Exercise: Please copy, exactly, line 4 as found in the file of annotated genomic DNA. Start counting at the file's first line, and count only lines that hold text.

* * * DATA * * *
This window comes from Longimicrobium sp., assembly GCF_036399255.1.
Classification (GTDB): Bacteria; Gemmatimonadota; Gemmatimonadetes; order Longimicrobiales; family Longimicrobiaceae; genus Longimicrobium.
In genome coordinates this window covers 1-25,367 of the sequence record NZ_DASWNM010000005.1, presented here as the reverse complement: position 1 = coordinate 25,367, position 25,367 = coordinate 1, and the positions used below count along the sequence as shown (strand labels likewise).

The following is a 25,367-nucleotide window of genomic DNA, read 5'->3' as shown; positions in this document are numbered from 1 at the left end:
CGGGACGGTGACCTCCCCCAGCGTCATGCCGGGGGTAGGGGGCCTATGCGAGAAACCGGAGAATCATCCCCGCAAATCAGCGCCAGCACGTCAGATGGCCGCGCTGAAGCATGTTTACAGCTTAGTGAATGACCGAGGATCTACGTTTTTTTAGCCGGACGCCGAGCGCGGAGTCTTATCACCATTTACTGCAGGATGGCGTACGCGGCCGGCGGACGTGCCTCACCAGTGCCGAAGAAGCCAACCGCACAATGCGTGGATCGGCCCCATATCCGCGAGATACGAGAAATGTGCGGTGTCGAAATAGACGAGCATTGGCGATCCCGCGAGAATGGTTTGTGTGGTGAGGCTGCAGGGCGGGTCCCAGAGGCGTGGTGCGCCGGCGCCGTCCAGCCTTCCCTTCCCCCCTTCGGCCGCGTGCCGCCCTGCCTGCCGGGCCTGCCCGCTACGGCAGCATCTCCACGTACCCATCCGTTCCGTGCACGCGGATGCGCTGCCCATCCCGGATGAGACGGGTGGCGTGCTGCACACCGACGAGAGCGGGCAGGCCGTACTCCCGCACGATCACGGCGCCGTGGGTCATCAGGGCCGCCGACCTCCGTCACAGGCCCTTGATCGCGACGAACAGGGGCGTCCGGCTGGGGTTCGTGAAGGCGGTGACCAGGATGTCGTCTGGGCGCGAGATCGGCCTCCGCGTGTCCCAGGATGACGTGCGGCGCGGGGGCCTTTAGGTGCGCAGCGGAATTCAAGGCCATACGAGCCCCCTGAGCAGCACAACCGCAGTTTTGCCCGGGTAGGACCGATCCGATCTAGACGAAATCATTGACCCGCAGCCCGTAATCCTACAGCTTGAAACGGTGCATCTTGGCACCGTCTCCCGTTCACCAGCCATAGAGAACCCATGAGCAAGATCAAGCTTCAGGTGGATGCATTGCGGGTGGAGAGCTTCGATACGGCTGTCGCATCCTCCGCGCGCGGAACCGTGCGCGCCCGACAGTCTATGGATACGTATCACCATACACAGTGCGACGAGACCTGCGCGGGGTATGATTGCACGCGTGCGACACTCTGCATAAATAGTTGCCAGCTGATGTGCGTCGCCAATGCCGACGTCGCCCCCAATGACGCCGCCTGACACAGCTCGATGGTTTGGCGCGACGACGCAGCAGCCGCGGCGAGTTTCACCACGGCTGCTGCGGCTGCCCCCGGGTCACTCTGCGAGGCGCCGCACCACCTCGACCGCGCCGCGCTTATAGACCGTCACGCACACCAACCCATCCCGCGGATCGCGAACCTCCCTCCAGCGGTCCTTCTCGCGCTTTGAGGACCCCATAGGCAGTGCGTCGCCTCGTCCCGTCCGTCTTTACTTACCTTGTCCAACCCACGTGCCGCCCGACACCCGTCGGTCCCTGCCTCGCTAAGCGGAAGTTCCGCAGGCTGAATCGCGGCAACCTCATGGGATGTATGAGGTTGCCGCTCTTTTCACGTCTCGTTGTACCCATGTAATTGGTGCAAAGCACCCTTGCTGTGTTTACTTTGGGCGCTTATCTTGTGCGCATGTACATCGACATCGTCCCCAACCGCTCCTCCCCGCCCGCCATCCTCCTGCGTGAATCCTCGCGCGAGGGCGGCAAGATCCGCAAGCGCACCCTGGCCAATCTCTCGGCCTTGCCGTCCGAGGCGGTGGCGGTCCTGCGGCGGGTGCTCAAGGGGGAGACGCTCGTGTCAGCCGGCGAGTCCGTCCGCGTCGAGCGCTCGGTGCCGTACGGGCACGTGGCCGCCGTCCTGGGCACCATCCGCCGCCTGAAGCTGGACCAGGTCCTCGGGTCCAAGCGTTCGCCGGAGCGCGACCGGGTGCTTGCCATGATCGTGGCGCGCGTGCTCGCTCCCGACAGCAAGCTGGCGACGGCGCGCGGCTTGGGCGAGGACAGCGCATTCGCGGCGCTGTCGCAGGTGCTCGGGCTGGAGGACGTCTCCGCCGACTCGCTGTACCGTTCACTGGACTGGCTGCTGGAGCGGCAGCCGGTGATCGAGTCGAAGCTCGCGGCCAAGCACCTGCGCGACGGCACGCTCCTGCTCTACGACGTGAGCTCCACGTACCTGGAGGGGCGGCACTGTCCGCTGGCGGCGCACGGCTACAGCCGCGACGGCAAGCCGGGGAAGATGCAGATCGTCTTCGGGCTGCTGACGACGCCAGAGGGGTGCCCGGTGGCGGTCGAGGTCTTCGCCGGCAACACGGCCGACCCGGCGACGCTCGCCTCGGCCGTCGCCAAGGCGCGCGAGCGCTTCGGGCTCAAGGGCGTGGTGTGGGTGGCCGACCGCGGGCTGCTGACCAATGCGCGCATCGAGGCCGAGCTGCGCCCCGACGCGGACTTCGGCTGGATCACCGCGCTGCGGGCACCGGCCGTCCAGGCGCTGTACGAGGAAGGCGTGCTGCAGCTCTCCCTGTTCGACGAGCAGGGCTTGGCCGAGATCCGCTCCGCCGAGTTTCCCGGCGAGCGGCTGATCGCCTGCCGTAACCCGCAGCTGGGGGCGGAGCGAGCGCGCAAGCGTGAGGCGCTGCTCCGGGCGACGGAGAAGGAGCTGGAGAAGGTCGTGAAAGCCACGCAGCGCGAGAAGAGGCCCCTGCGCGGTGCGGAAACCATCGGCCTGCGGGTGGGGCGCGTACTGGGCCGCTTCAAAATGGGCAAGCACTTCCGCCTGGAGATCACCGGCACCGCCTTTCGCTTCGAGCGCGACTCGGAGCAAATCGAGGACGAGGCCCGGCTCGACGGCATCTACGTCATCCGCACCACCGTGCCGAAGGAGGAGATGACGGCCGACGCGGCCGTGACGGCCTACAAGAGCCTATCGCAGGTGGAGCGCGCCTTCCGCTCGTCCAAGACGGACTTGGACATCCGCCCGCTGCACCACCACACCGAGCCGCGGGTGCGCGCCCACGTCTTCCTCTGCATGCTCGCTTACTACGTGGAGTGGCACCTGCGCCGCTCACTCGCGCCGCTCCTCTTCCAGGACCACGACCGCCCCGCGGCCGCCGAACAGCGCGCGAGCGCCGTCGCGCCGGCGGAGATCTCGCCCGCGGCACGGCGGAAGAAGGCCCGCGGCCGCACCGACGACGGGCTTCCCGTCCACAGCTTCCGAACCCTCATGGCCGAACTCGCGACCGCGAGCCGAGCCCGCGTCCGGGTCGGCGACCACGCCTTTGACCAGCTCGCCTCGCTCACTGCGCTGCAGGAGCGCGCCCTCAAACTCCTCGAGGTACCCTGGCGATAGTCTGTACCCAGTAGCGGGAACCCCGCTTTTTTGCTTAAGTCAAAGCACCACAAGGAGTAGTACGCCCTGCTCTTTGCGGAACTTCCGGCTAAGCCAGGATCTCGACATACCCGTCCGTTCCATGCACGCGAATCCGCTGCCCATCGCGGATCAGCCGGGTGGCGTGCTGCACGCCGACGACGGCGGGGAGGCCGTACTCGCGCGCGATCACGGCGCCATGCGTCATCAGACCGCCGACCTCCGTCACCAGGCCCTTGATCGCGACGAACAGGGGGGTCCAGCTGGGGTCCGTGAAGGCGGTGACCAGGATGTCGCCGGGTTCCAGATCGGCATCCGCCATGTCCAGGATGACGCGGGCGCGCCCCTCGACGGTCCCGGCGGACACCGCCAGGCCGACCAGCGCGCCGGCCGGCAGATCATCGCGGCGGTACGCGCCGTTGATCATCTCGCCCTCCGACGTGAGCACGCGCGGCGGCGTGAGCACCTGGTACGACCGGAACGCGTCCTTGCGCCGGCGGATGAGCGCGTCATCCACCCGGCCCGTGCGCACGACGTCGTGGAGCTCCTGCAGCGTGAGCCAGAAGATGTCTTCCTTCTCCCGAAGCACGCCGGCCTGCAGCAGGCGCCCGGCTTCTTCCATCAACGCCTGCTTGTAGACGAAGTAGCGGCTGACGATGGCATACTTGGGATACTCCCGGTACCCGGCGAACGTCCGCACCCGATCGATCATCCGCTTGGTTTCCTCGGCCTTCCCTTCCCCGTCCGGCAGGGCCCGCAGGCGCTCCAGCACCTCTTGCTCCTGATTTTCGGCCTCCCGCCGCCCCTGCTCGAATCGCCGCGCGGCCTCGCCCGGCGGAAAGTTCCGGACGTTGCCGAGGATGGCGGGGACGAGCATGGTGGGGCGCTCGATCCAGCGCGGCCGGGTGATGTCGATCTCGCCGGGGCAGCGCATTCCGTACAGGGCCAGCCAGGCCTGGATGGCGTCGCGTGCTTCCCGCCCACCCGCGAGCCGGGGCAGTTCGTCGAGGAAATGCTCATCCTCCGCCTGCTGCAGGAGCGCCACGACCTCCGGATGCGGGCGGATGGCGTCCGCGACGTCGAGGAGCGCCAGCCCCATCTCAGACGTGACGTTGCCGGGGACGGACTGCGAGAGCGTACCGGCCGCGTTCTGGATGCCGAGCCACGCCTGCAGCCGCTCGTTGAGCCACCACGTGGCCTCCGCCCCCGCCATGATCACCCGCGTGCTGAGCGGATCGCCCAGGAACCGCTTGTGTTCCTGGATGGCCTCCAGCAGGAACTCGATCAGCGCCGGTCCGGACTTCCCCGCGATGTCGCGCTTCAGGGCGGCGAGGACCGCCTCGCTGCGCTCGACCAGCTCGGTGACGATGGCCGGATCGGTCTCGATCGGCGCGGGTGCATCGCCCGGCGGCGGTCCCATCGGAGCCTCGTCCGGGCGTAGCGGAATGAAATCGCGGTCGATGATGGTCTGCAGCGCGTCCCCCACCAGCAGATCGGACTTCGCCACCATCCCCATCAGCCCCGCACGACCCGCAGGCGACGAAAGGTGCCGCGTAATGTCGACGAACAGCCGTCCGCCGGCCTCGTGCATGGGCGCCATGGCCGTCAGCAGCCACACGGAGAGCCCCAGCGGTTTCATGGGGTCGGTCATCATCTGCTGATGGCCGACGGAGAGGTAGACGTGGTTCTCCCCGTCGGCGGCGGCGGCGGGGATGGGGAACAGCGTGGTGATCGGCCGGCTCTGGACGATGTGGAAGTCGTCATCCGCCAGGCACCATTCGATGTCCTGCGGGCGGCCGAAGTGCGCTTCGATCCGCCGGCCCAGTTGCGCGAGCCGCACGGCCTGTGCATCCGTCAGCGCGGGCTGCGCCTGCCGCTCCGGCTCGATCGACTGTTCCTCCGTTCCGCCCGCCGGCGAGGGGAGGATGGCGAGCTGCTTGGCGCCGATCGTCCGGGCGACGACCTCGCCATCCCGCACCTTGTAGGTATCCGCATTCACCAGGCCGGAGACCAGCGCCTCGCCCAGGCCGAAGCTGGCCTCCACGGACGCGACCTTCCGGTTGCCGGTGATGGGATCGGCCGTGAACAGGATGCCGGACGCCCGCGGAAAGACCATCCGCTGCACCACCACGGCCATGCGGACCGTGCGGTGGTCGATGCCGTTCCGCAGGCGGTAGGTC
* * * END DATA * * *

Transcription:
The following is a 25,367-nucleotide window of genomic DNA, read 5'->3' as shown; positions in this document are numbered from 1 at the left end: